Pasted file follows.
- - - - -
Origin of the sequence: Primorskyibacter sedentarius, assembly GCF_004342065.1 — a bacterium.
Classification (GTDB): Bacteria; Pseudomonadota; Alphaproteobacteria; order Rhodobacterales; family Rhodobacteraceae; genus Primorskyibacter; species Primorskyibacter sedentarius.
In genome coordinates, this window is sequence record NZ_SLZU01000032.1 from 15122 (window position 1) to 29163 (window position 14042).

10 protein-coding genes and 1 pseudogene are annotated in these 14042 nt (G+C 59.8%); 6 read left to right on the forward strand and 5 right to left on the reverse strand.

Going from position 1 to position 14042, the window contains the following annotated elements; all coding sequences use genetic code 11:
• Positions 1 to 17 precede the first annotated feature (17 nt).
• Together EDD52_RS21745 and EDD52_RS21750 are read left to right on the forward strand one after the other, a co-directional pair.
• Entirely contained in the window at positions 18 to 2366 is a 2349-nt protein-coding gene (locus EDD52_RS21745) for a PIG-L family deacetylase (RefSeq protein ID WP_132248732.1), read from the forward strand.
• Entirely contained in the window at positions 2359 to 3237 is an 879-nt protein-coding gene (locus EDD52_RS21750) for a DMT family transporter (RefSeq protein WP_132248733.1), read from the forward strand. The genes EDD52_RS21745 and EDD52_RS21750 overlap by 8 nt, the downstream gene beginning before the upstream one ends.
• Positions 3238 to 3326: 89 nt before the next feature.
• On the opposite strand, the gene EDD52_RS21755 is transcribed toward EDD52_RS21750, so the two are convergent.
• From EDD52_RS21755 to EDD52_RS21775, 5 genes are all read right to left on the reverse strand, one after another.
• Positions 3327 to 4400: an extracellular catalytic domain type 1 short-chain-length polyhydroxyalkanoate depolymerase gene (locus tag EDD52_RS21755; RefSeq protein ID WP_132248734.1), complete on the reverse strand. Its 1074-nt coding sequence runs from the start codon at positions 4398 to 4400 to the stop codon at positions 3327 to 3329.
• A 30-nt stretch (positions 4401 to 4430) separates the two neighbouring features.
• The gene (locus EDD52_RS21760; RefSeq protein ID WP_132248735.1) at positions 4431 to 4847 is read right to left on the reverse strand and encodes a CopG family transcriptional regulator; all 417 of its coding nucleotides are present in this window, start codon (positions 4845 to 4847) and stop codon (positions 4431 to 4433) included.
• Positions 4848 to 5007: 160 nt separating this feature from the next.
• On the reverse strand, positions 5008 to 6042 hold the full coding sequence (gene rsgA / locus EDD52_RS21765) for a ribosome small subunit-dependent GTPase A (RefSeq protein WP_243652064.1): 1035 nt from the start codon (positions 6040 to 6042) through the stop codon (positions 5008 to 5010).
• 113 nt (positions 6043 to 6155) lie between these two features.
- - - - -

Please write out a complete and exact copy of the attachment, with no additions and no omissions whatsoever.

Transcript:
Origin of the sequence: Primorskyibacter sedentarius, assembly GCF_004342065.1 — a bacterium.
Classification (GTDB): Bacteria; Pseudomonadota; Alphaproteobacteria; order Rhodobacterales; family Rhodobacteraceae; genus Primorskyibacter; species Primorskyibacter sedentarius.
In genome coordinates, this window is sequence record NZ_SLZU01000032.1 from 15122 (window position 1) to 29163 (window position 14042).

10 protein-coding genes and 1 pseudogene are annotated in these 14042 nt (G+C 59.8%); 6 read left to right on the forward strand and 5 right to left on the reverse strand.

Going from position 1 to position 14042, the window contains the following annotated elements; all coding sequences use genetic code 11:
• Positions 1 to 17 precede the first annotated feature (17 nt).
• Together EDD52_RS21745 and EDD52_RS21750 are read left to right on the forward strand one after the other, a co-directional pair.
• Entirely contained in the window at positions 18 to 2366 is a 2349-nt protein-coding gene (locus EDD52_RS21745) for a PIG-L family deacetylase (RefSeq protein ID WP_132248732.1), read from the forward strand.
• Entirely contained in the window at positions 2359 to 3237 is an 879-nt protein-coding gene (locus EDD52_RS21750) for a DMT family transporter (RefSeq protein WP_132248733.1), read from the forward strand. The genes EDD52_RS21745 and EDD52_RS21750 overlap by 8 nt, the downstream gene beginning before the upstream one ends.
• Positions 3238 to 3326: 89 nt before the next feature.
• On the opposite strand, the gene EDD52_RS21755 is transcribed toward EDD52_RS21750, so the two are convergent.
• From EDD52_RS21755 to EDD52_RS21775, 5 genes are all read right to left on the reverse strand, one after another.
• Positions 3327 to 4400: an extracellular catalytic domain type 1 short-chain-length polyhydroxyalkanoate depolymerase gene (locus tag EDD52_RS21755; RefSeq protein ID WP_132248734.1), complete on the reverse strand. Its 1074-nt coding sequence runs from the start codon at positions 4398 to 4400 to the stop codon at positions 3327 to 3329.
• A 30-nt stretch (positions 4401 to 4430) separates the two neighbouring features.
• The gene (locus EDD52_RS21760; RefSeq protein ID WP_132248735.1) at positions 4431 to 4847 is read right to left on the reverse strand and encodes a CopG family transcriptional regulator; all 417 of its coding nucleotides are present in this window, start codon (positions 4845 to 4847) and stop codon (positions 4431 to 4433) included.
• Positions 4848 to 5007: 160 nt separating this feature from the next.
• On the reverse strand, positions 5008 to 6042 hold the full coding sequence (gene rsgA / locus EDD52_RS21765) for a ribosome small subunit-dependent GTPase A (RefSeq protein WP_243652064.1): 1035 nt from the start codon (positions 6040 to 6042) through the stop codon (positions 5008 to 5010).
• 113 nt (positions 6043 to 6155) lie between these two features.